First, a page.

As federal prosecutors opened their bribery and corruption case Tuesday against former Philadelphia Sheriff John D. Green, defense lawyers said the case may come down to a battle of credibility – between the sheriff on trial and the one who followed him into the office.

Former Sheriff Barbara Deeley is expected to testify under a grant of government immunity to support allegations that Green — throughout his two-decade tenure in office — accepted bribes worth six figures from a friend and campaign donor who was granted a virtual stranglehold over lucrative Sheriff's Office contracts.

But Lewis S. Small, a lawyer representing that donor – James R. Davis Jr. — wasted no opportunity Tuesday to discount Deeley's testimony before she could take the witness stand.

"Barbara Deeley is a perjurer, a liar, a felon," the attorney said, in his opening remarks to the panel of seven men and five women hearing the case. "You'll hear her testimony. You won't believe a thing she has to say."

Green's lawyer, Peter Scuderi, also urged jurors to withhold judgment, promising they would hear from his client directly later in the trial.

The two lawyers' remarks – on the first day of what is expected to be a three-week trial – promised a messy and highly public courtroom showdown between the former city row officers and onetime allies that has been simmering behind closed doors for years.

Deeley had a front-row seat to much of the chicanery, said Assistant U.S. Attorney Jennifer A. Clarke. She worked for years as Green's chief of staff, ran his 2007 campaign, and succeeded him on an interim basis after he abruptly retired in 2010.

Her firsthand view of the relationship between Green and Davis — who also is charged in the case — makes her a valuable witness for the government.

But Green — a 17-year Philadelphia Police Department veteran who bucked the city's Democratic Party to run his own upstart campaign for sheriff in 1987, only to hold the post for the next 22 years — maintains there was nothing sordid about his ties to Davis.

In fact, Scuderi said Tuesday, Green's office had awarded the contracts at the heart of the case — for management of court-ordered sales of foreclosed properties — to Davis' firms long before any of the gifts referenced in the indictment.

"If John Green is a criminal," Scuderi said, "he's a lousy criminal."

In her own opening statement to the jury, Clarke described the bond between Davis, 67, and Green, 70, as based entirely on what each could give the other.

In Green's case, that meant gifts of hidden campaign donations; income for his wife, and financial support from Davis, who was happy to keep giving as long as his companies continued to hold contracts that paid him millions more, Clarke said.

When Green considered retiring before his 2007 race for reelection, she said, it was Davis who persuaded him to run again by offering to cover the majority of the campaign's costs.

"It was essential to Davis that he keep the business [with the Sheriff's Office] because it made up more than 90 percent of his income," Clarke said. "And it was essential that John Green stay in office to give it to him."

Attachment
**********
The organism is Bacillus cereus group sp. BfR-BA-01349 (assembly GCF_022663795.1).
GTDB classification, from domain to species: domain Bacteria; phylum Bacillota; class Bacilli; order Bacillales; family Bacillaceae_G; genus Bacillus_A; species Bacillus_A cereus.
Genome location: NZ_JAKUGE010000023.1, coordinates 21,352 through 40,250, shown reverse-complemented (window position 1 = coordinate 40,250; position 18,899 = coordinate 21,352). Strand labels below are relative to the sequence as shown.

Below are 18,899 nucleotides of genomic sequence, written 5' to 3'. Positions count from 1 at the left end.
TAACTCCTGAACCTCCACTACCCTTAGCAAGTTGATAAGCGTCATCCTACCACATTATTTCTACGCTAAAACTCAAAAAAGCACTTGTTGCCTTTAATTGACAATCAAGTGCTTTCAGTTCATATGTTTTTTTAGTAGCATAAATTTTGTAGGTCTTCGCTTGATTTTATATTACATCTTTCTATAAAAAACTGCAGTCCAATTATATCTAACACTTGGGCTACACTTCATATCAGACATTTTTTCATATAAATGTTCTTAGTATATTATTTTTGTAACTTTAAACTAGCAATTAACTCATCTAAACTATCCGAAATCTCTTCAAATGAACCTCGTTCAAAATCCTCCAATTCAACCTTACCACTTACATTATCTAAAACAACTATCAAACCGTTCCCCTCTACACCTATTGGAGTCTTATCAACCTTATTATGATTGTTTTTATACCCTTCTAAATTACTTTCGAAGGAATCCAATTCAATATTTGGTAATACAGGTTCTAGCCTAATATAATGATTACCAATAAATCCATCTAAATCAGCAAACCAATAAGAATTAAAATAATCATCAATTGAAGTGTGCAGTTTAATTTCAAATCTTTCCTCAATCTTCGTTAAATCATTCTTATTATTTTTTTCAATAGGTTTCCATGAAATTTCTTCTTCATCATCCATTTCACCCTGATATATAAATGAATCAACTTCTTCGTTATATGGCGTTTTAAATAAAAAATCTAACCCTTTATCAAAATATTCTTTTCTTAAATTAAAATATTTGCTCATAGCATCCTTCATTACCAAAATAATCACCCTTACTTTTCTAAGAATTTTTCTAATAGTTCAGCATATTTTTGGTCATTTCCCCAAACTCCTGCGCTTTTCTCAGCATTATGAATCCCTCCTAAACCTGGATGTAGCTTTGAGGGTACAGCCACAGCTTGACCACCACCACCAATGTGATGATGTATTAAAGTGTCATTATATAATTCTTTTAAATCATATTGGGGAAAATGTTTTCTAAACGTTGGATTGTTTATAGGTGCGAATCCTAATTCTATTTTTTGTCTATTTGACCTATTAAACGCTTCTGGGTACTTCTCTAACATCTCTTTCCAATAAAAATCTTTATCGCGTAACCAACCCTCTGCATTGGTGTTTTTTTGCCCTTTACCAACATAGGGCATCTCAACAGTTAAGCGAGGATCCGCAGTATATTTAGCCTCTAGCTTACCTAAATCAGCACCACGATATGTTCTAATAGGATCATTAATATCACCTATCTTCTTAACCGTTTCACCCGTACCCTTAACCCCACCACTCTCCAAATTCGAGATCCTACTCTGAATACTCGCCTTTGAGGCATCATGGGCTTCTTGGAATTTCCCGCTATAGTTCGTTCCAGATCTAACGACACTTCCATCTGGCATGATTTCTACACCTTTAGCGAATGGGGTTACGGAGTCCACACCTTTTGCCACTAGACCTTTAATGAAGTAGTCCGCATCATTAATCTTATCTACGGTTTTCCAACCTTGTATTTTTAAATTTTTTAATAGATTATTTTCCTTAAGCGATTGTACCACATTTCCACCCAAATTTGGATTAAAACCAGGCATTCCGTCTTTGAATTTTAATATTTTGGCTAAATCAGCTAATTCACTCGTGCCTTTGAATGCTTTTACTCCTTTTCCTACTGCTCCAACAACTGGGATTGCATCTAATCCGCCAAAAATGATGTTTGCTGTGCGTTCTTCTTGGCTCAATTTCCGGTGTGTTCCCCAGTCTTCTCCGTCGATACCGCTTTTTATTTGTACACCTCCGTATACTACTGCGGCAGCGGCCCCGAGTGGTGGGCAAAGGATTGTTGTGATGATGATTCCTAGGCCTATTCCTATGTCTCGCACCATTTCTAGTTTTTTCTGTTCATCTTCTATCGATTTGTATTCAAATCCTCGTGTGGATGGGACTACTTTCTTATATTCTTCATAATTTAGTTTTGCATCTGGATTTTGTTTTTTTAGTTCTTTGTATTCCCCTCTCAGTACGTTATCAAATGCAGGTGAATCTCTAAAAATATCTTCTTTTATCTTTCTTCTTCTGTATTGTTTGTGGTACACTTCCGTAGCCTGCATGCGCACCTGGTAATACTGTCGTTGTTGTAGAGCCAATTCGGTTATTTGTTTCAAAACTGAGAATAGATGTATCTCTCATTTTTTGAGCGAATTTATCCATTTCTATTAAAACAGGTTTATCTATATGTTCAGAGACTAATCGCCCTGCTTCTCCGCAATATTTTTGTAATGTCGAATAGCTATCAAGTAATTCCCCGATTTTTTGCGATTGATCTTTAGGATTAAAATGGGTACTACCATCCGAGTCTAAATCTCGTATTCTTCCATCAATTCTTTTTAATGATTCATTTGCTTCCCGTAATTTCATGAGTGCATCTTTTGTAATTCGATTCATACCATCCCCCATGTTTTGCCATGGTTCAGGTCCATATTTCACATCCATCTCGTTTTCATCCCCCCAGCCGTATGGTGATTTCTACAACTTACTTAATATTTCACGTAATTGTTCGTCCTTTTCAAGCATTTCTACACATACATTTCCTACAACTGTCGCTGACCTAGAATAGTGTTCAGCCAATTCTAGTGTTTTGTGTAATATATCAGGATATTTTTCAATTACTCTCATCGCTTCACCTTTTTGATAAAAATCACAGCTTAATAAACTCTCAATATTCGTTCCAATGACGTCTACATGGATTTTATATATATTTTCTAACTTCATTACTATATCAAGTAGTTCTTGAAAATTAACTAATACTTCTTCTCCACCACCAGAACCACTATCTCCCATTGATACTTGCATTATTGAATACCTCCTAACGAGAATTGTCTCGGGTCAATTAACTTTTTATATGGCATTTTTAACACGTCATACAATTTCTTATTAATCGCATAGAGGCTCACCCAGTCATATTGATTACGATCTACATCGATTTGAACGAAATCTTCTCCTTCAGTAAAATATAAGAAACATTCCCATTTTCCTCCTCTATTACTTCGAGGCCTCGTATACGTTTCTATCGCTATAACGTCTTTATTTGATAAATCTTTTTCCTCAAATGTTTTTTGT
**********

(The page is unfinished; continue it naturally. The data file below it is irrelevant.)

Davis, as prosecutors have described it, asserted himself as a force in Green's campaigns, allegedly providing more than $200,000 in contributions, labor, and advertising costs – little of which was reported in campaign finance filings.

He gave Green's wife a job and even helped the sheriff pay for two houses – an East Mount Airy property that he sold to Green in 2002 for a $12,000 loss, and later a retirement home near Kissimmee, Fla., for which Davis helped pay with gifts and loans totaling $320,000.

Green, meanwhile, continued to contract with Davis' companies – Reach Communications Specialists Inc., an advertising firm,; and RCS Searchers Inc., a title company – to manage one of the Sheriff's Office's chief responsibilities.

City audits have shown that those businesses were paid hundreds of thousands of dollars per month for placing ads in local newspapers to advertise sheriff's sales and managing title transactions, with Davis earning a 15 percent commission.

And when Reach added on excess fees totaling $7 million that were not part of the initial deals, Green unquestioningly paid the bills, prosecutors said, depleting the amount of money from each sale that went back to the original homeowner who had lost the house.

Small, Davis' lawyer, defended those fees Tuesday.

"There were no bribes," he said. "There was no quid pro quo."

It was Deeley who ultimately canceled Davis' contracts when she was appointed interim sheriff after Green's retirement.

But prosecutors suggested Tuesday that that was not always part of the plan.

In her opening remarks, Clarke accused Davis of flying both Deeley and her eventual replacement, current Sheriff Jewell Williams, to Florida for a 2010 meeting.

There, they allegedly coordinated with Green to stage-manage his departure from office while ensuring a line of succession that would protect Davis' business with the Sheriff's Office.

Prosecutors have not accused Deeley or Williams of any crimes. Both Green and Davis have pleaded not guilty to counts including conspiracy and honest services fraud.

Their trial is expected to resume Wednesday.